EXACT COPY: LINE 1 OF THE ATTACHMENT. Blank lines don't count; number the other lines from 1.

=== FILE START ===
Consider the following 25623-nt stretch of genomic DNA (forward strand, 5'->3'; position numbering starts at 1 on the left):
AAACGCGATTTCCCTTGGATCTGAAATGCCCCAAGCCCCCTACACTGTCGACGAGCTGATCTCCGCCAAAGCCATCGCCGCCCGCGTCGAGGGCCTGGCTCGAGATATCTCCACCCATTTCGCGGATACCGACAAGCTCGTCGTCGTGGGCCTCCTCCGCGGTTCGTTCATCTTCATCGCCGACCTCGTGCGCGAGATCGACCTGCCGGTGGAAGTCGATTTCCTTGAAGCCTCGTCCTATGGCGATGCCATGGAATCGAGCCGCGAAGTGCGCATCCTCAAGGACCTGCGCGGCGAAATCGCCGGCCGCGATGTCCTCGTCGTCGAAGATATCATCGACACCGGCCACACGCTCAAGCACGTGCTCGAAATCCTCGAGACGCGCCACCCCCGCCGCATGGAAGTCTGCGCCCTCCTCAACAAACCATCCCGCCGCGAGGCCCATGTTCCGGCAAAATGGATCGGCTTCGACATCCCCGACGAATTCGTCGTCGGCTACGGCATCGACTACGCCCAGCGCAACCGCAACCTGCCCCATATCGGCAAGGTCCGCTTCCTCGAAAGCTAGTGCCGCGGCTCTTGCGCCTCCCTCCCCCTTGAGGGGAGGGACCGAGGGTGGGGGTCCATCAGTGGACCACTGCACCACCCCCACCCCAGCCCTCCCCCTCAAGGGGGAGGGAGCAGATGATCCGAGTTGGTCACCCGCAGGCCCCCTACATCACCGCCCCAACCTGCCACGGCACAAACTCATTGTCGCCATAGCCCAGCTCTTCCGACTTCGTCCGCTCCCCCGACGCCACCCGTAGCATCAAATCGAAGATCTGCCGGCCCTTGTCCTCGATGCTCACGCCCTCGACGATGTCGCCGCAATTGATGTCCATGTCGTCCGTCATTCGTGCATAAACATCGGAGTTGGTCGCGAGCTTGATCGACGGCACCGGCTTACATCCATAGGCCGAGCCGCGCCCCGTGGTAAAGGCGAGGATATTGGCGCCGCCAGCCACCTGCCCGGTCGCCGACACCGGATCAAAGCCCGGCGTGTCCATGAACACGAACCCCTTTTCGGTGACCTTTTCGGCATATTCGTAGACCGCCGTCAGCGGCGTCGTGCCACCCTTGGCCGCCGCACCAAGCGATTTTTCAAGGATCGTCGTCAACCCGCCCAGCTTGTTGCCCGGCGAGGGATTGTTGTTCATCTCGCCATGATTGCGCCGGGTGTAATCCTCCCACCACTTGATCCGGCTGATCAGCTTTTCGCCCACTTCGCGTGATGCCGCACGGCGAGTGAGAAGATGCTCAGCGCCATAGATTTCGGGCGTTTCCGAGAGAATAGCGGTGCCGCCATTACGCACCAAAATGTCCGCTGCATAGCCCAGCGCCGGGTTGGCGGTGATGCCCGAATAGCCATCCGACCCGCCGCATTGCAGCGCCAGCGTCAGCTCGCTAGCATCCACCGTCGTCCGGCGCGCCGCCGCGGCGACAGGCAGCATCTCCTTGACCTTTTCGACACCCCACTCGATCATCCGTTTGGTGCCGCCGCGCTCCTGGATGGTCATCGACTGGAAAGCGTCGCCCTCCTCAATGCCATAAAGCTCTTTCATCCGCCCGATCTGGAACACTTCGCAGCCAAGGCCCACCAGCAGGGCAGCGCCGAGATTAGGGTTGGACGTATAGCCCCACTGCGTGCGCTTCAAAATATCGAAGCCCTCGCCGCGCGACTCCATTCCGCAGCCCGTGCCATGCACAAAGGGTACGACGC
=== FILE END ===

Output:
Consider the following 25623-nt stretch of genomic DNA (forward strand, 5'->3'; position numbering starts at 1 on the left):